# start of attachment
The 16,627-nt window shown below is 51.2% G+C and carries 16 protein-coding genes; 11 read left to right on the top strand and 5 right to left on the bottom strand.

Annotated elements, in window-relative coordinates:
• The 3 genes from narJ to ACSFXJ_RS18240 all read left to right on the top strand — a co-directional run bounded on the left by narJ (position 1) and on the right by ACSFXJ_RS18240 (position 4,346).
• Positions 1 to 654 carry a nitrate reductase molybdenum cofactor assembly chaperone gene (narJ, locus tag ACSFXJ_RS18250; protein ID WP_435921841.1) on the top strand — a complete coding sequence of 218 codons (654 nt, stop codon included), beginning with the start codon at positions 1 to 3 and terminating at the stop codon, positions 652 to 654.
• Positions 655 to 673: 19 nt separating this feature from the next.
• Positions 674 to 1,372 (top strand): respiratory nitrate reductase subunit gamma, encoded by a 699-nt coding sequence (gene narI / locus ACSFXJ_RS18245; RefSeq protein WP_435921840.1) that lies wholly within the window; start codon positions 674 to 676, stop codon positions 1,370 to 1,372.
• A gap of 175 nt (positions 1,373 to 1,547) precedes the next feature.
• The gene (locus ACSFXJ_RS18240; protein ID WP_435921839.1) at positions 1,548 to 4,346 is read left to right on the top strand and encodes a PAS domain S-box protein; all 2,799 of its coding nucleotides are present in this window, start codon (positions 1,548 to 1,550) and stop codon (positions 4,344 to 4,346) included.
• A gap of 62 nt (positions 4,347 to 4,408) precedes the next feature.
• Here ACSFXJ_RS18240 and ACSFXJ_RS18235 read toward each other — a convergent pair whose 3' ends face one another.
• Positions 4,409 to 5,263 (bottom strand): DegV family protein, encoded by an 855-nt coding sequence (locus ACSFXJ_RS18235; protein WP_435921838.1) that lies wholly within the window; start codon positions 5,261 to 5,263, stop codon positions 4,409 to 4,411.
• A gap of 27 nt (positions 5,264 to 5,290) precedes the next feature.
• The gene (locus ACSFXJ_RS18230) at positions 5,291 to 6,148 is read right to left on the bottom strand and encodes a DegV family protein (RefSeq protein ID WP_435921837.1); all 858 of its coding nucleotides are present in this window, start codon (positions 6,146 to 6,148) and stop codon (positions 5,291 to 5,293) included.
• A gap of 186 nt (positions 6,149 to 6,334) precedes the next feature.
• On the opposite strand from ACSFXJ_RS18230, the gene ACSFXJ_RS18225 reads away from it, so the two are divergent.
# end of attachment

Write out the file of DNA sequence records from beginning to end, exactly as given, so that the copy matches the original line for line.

The 16,627-nt window shown below is 51.2% G+C and carries 16 protein-coding genes; 11 read left to right on the top strand and 5 right to left on the bottom strand.

Annotated elements, in window-relative coordinates:
• The 3 genes from narJ to ACSFXJ_RS18240 all read left to right on the top strand — a co-directional run bounded on the left by narJ (position 1) and on the right by ACSFXJ_RS18240 (position 4,346).
• Positions 1 to 654 carry a nitrate reductase molybdenum cofactor assembly chaperone gene (narJ, locus tag ACSFXJ_RS18250; protein ID WP_435921841.1) on the top strand — a complete coding sequence of 218 codons (654 nt, stop codon included), beginning with the start codon at positions 1 to 3 and terminating at the stop codon, positions 652 to 654.
• Positions 655 to 673: 19 nt separating this feature from the next.
• Positions 674 to 1,372 (top strand): respiratory nitrate reductase subunit gamma, encoded by a 699-nt coding sequence (gene narI / locus ACSFXJ_RS18245; RefSeq protein WP_435921840.1) that lies wholly within the window; start codon positions 674 to 676, stop codon positions 1,370 to 1,372.
• A gap of 175 nt (positions 1,373 to 1,547) precedes the next feature.
• The gene (locus ACSFXJ_RS18240; protein ID WP_435921839.1) at positions 1,548 to 4,346 is read left to right on the top strand and encodes a PAS domain S-box protein; all 2,799 of its coding nucleotides are present in this window, start codon (positions 1,548 to 1,550) and stop codon (positions 4,344 to 4,346) included.
• A gap of 62 nt (positions 4,347 to 4,408) precedes the next feature.
• Here ACSFXJ_RS18240 and ACSFXJ_RS18235 read toward each other — a convergent pair whose 3' ends face one another.
• Positions 4,409 to 5,263 (bottom strand): DegV family protein, encoded by an 855-nt coding sequence (locus ACSFXJ_RS18235; protein WP_435921838.1) that lies wholly within the window; start codon positions 5,261 to 5,263, stop codon positions 4,409 to 4,411.
• A gap of 27 nt (positions 5,264 to 5,290) precedes the next feature.
• The gene (locus ACSFXJ_RS18230) at positions 5,291 to 6,148 is read right to left on the bottom strand and encodes a DegV family protein (RefSeq protein ID WP_435921837.1); all 858 of its coding nucleotides are present in this window, start codon (positions 6,146 to 6,148) and stop codon (positions 5,291 to 5,293) included.
• A gap of 186 nt (positions 6,149 to 6,334) precedes the next feature.
• On the opposite strand from ACSFXJ_RS18230, the gene ACSFXJ_RS18225 reads away from it, so the two are divergent.